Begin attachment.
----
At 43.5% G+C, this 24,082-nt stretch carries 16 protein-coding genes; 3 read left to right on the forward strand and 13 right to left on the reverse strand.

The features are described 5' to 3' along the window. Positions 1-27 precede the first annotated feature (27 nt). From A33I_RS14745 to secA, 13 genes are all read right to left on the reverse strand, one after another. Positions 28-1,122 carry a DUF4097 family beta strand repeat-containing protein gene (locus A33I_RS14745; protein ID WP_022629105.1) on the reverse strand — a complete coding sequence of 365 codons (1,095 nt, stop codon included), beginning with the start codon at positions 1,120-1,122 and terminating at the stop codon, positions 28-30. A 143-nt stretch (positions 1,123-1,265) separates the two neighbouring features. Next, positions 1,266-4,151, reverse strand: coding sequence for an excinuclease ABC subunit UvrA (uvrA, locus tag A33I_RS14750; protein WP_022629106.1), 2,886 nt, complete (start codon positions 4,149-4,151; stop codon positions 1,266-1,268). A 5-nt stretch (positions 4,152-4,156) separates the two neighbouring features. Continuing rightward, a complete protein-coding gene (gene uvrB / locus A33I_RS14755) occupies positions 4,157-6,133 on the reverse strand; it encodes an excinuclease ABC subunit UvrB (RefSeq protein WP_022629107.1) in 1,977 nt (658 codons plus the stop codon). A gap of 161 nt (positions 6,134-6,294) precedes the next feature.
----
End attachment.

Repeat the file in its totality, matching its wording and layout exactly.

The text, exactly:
At 43.5% G+C, this 24,082-nt stretch carries 16 protein-coding genes; 3 read left to right on the forward strand and 13 right to left on the reverse strand.

The features are described 5' to 3' along the window. Positions 1-27 precede the first annotated feature (27 nt). From A33I_RS14745 to secA, 13 genes are all read right to left on the reverse strand, one after another. Positions 28-1,122 carry a DUF4097 family beta strand repeat-containing protein gene (locus A33I_RS14745; protein ID WP_022629105.1) on the reverse strand — a complete coding sequence of 365 codons (1,095 nt, stop codon included), beginning with the start codon at positions 1,120-1,122 and terminating at the stop codon, positions 28-30. A 143-nt stretch (positions 1,123-1,265) separates the two neighbouring features. Next, positions 1,266-4,151, reverse strand: coding sequence for an excinuclease ABC subunit UvrA (uvrA, locus tag A33I_RS14750; protein WP_022629106.1), 2,886 nt, complete (start codon positions 4,149-4,151; stop codon positions 1,266-1,268). A 5-nt stretch (positions 4,152-4,156) separates the two neighbouring features. Continuing rightward, a complete protein-coding gene (gene uvrB / locus A33I_RS14755) occupies positions 4,157-6,133 on the reverse strand; it encodes an excinuclease ABC subunit UvrB (RefSeq protein WP_022629107.1) in 1,977 nt (658 codons plus the stop codon). A gap of 161 nt (positions 6,134-6,294) precedes the next feature.